Report on Telica (Nicaragua) — 25 November-1 December 2015
Smithsonian / US Geological Survey Weekly Volcanic Activity Report, 25 November-1 December 2015
Managing Editor: Sally Kuhn Sennert
Please cite this report as:
Global Volcanism Program, 2015. Report on Telica (Nicaragua). In: Sennert, S K (ed.), Weekly Volcanic Activity Report, 25 November-1 December 2015. Smithsonian Institution and US Geological Survey.
12.602°N, 86.845°W; summit elev. 1061 m
All times are local (unless otherwise noted)
INETER reported that four 5-minute-long explosions at Telica were detected at 0602, 0818, 0934, and 1124 on 25 November, and generated ash-and-ash emissions. On 26 November multiple gas-and-ash explosions were detected; the strongest explosion occurred at 0941 and produced an ash plume that rose more than 800 m above the crater. During 26-27 November a total of 29 explosions were detected, with 16 of those producing ash plumes.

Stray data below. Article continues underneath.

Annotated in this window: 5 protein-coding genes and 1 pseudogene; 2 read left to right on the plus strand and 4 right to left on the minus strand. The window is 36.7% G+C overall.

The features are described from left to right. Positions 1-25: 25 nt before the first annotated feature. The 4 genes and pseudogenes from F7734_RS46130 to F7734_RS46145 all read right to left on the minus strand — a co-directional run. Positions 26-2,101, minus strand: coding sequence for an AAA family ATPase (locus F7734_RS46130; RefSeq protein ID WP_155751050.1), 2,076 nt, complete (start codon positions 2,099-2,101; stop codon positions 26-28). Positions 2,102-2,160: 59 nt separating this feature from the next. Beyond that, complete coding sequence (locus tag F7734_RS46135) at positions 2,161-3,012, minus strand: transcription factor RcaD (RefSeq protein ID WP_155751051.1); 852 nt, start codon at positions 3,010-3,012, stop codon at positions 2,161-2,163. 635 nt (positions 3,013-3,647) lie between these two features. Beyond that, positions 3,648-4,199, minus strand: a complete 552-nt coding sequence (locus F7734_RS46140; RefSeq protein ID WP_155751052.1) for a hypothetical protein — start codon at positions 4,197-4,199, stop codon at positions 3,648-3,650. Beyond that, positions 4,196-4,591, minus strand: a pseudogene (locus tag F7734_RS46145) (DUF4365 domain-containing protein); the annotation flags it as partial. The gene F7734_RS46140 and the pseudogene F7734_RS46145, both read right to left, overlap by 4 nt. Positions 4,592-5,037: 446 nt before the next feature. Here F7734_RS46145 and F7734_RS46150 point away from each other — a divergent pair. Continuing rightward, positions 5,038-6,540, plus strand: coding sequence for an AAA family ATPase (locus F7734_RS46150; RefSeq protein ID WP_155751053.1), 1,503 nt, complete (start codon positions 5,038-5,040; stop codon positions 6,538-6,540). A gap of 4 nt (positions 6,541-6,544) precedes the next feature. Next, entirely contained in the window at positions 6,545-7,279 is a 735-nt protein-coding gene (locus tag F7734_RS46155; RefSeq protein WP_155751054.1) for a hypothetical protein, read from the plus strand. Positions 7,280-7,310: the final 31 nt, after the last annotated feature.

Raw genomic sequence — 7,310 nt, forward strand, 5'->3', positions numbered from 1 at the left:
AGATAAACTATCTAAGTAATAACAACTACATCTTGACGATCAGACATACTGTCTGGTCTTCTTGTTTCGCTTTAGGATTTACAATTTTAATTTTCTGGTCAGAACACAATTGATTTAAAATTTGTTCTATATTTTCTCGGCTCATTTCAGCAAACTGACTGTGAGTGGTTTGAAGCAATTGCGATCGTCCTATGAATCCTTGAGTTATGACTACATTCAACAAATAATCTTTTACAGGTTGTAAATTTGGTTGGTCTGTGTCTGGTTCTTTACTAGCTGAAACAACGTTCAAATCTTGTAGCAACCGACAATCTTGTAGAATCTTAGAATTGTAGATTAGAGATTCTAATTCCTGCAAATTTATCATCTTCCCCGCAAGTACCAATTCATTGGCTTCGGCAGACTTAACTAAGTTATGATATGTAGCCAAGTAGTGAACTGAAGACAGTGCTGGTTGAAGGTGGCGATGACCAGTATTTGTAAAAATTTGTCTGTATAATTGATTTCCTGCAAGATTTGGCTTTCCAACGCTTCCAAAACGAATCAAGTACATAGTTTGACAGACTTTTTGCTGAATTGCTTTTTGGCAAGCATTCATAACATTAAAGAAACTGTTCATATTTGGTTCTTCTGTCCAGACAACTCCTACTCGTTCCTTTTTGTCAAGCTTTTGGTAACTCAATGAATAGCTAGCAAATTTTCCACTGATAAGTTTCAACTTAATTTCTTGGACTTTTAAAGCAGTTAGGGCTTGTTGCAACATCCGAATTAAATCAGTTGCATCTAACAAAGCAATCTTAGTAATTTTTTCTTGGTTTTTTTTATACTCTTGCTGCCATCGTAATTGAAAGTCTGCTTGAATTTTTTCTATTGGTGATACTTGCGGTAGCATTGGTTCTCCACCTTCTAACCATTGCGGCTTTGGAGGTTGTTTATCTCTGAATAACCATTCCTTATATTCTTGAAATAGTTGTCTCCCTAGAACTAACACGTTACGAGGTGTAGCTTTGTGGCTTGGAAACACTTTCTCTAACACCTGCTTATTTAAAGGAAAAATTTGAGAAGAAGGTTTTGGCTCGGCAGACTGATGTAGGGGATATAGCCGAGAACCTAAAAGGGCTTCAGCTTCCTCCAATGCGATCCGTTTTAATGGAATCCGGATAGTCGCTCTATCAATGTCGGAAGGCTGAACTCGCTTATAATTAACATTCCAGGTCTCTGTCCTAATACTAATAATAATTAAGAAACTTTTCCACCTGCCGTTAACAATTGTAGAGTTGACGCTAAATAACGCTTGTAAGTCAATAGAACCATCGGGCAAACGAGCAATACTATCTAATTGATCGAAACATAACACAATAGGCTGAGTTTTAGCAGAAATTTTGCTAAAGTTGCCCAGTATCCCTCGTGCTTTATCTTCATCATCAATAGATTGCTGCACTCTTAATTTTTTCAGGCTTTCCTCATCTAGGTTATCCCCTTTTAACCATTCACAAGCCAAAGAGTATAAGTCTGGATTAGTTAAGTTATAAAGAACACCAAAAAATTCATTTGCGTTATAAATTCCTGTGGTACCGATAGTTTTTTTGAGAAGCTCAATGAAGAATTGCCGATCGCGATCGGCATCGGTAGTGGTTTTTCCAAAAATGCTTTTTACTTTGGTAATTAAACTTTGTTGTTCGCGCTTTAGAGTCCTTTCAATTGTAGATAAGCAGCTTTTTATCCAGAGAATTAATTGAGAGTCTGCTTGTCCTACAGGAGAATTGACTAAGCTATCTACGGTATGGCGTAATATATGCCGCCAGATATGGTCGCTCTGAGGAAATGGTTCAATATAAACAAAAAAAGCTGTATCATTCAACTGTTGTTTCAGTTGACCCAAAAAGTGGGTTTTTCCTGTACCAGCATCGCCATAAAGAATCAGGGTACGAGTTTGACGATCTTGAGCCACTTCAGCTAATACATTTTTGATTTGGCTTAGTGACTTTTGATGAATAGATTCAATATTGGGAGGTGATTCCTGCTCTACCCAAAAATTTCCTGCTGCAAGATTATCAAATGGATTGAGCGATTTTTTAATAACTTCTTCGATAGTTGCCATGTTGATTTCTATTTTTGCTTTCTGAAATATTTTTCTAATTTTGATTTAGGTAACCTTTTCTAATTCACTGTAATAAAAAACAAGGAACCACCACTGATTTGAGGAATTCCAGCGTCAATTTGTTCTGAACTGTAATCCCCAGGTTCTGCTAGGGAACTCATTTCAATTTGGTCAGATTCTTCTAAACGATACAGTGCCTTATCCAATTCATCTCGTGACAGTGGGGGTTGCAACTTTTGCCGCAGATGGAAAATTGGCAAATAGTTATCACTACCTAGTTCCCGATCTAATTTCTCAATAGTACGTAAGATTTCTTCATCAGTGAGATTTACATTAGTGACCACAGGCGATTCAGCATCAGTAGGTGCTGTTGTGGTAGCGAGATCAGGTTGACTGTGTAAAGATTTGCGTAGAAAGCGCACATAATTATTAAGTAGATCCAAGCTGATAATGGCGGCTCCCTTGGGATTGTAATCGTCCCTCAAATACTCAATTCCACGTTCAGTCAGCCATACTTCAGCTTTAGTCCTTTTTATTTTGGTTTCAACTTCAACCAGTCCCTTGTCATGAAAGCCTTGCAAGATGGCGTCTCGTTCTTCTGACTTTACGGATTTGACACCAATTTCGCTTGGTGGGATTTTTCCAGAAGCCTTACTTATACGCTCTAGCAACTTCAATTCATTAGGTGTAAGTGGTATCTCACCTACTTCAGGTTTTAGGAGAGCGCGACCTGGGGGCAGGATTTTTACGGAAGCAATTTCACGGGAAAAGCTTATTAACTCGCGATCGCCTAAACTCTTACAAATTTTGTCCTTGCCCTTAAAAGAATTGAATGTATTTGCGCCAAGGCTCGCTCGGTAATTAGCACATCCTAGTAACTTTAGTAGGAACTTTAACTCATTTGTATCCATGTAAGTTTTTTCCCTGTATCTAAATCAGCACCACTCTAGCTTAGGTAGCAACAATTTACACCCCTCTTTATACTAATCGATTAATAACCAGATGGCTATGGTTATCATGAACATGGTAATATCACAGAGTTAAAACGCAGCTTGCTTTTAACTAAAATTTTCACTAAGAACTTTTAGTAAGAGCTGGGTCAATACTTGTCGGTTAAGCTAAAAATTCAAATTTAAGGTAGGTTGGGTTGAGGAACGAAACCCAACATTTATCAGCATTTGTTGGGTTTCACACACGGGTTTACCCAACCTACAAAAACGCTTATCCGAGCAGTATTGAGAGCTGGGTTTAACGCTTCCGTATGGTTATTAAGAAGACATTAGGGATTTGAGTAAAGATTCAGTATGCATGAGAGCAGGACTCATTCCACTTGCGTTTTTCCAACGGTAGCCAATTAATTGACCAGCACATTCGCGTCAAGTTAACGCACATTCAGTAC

Geologic Background. Telica, one of Nicaragua's most active volcanoes, has erupted frequently since the beginning of the Spanish era. This volcano group consists of several interlocking cones and vents with a general NW alignment. Sixteenth-century eruptions were reported at symmetrical Santa Clara volcano at the SW end of the group. However, its eroded and breached crater has been covered by forests throughout historical time, and these eruptions may have originated from Telica, whose upper slopes in contrast are unvegetated. The steep-sided cone of 1061-m-high Telica is truncated by a 700-m-wide double crater; the southern crater, the source of recent eruptions, is 120 m deep. El Liston, immediately SE of Telica, has several nested craters. The fumaroles and boiling mudpots of Hervideros de San Jacinto, SE of Telica, form a prominent geothermal area frequented by tourists, and geothermal exploration has occurred nearby.